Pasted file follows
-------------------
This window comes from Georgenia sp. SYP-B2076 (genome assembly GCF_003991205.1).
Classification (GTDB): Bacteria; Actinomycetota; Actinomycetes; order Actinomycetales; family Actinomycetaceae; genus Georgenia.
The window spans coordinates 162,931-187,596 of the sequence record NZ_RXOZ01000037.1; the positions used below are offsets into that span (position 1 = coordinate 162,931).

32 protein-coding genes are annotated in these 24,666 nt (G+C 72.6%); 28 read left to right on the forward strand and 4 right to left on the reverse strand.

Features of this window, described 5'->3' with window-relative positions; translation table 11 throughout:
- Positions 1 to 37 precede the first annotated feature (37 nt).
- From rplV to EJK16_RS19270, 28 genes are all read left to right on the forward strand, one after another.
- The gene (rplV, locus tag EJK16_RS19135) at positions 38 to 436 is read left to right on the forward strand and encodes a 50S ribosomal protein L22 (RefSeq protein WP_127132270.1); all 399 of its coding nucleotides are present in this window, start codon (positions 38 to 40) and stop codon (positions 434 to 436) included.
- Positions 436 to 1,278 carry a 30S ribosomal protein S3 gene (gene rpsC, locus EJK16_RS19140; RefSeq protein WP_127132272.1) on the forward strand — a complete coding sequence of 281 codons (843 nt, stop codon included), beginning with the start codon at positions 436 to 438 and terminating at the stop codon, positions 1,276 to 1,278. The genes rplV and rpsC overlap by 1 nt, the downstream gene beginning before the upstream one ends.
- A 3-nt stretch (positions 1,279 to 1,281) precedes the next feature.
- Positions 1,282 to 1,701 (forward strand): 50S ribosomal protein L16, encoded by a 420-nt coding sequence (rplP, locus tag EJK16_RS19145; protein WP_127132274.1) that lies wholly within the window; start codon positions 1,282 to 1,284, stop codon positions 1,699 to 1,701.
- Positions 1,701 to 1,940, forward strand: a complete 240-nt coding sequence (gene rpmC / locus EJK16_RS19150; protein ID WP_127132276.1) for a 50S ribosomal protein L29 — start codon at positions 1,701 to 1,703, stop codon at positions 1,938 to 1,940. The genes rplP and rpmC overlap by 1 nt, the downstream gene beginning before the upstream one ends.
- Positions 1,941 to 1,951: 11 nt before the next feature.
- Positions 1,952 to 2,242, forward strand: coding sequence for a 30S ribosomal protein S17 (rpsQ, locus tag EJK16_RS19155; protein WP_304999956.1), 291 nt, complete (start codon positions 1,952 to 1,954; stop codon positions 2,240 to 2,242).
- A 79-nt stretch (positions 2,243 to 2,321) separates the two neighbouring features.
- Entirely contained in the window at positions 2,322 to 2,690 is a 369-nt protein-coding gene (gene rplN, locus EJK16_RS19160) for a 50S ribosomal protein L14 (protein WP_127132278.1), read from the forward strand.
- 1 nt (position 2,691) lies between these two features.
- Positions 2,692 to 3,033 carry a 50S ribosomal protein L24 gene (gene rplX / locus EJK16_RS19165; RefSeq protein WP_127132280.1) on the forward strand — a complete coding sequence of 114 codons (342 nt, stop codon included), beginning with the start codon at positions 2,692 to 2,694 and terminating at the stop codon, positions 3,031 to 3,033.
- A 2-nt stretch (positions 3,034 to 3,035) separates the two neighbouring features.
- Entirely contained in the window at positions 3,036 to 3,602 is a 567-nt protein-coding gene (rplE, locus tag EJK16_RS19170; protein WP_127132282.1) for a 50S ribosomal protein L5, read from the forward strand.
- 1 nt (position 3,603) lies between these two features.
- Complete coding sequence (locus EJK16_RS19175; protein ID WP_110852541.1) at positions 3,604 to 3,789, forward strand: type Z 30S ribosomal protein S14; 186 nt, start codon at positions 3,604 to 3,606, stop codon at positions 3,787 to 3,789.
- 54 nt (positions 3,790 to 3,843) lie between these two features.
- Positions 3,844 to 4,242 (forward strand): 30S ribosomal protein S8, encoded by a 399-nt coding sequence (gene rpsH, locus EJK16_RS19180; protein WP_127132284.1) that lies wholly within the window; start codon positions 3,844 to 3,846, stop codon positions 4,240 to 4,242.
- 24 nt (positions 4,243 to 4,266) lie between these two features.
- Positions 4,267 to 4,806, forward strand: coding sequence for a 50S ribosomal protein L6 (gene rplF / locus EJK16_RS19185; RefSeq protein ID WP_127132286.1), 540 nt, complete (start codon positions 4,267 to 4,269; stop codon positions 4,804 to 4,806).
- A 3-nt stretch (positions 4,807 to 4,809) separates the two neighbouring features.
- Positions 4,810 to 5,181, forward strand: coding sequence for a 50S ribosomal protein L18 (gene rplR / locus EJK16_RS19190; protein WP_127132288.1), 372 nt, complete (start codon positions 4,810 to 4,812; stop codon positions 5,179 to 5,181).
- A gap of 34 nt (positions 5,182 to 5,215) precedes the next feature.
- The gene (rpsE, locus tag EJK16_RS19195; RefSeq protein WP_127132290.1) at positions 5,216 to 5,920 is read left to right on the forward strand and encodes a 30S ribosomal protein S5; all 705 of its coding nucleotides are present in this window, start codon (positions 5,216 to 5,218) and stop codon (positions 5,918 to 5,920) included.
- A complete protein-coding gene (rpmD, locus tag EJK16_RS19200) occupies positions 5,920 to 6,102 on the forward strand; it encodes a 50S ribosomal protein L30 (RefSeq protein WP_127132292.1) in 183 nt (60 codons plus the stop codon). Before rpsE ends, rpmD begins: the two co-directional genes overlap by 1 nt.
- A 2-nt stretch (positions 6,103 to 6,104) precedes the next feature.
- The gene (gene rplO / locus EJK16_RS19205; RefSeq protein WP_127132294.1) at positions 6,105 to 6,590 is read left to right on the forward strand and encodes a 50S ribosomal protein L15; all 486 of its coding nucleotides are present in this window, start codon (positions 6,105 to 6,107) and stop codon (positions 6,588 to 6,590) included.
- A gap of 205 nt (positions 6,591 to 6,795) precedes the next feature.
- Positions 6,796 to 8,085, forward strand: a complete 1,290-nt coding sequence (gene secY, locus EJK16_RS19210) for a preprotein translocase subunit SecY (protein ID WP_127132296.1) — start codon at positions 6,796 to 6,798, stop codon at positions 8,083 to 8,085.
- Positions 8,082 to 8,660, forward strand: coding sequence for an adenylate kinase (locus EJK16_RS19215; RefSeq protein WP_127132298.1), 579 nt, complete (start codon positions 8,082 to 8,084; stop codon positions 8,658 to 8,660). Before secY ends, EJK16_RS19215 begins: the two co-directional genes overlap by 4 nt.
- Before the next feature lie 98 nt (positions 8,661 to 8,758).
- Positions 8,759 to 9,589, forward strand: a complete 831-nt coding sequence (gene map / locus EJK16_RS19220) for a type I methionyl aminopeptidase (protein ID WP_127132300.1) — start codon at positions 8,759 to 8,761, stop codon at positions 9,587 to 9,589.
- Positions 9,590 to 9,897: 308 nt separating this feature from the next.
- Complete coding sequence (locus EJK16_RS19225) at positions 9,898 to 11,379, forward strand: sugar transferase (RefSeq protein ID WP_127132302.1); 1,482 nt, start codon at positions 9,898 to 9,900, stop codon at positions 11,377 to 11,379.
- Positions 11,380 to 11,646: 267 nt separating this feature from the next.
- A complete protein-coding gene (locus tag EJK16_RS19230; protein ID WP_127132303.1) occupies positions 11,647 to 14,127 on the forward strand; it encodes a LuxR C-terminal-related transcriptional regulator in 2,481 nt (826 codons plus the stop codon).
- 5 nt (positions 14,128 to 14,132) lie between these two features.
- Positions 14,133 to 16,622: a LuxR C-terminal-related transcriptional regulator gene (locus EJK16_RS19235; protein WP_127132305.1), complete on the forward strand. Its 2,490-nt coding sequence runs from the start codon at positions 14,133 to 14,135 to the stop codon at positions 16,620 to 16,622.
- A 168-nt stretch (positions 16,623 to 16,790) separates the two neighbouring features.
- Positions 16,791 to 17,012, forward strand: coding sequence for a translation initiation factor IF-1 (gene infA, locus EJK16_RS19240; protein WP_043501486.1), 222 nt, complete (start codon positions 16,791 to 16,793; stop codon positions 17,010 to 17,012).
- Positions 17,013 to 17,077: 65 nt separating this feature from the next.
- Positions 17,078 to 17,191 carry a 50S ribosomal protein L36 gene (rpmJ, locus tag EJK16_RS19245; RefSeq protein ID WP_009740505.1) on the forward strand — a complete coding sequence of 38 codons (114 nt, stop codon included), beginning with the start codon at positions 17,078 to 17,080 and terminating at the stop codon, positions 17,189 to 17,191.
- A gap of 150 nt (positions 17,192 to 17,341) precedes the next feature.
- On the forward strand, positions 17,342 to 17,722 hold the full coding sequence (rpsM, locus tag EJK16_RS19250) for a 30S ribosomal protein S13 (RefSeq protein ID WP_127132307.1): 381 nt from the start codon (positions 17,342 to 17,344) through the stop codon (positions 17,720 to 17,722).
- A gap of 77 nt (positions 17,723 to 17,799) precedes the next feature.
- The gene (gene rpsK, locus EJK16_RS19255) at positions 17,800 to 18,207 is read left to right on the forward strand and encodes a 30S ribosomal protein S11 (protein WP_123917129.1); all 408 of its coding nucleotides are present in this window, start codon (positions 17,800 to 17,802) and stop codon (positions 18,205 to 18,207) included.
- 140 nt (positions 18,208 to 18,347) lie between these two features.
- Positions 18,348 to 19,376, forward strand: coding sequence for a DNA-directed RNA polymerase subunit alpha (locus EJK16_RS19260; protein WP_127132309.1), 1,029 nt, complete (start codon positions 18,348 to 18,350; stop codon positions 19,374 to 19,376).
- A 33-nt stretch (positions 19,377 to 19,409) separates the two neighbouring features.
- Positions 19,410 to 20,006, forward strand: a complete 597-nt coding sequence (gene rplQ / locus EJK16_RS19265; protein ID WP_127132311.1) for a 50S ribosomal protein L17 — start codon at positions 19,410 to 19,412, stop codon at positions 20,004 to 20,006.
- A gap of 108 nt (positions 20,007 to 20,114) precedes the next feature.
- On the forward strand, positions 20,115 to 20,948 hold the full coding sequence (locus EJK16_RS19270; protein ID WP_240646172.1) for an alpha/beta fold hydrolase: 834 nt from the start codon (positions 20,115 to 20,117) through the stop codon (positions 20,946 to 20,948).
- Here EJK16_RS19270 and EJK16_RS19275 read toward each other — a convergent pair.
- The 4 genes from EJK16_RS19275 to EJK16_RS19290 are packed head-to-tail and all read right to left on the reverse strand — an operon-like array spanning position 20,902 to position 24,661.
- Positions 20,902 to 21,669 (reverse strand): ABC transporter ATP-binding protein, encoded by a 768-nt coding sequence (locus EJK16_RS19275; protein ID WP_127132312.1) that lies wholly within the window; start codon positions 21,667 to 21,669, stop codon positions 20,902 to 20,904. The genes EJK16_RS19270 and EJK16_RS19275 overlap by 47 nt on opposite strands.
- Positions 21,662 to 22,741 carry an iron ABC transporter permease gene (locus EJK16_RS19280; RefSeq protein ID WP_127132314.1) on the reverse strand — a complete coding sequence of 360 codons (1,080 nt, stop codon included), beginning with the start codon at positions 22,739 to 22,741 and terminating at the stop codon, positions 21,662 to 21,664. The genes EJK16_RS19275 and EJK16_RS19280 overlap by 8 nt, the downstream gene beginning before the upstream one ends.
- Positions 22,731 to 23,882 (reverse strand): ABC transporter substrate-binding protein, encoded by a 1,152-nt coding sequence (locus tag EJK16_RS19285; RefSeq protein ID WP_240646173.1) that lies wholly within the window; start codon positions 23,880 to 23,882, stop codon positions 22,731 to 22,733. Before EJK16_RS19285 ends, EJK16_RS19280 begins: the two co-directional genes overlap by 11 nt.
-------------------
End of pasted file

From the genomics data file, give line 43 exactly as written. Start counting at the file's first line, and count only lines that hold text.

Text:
- 5 nt (positions 14,128 to 14,132) lie between these two features.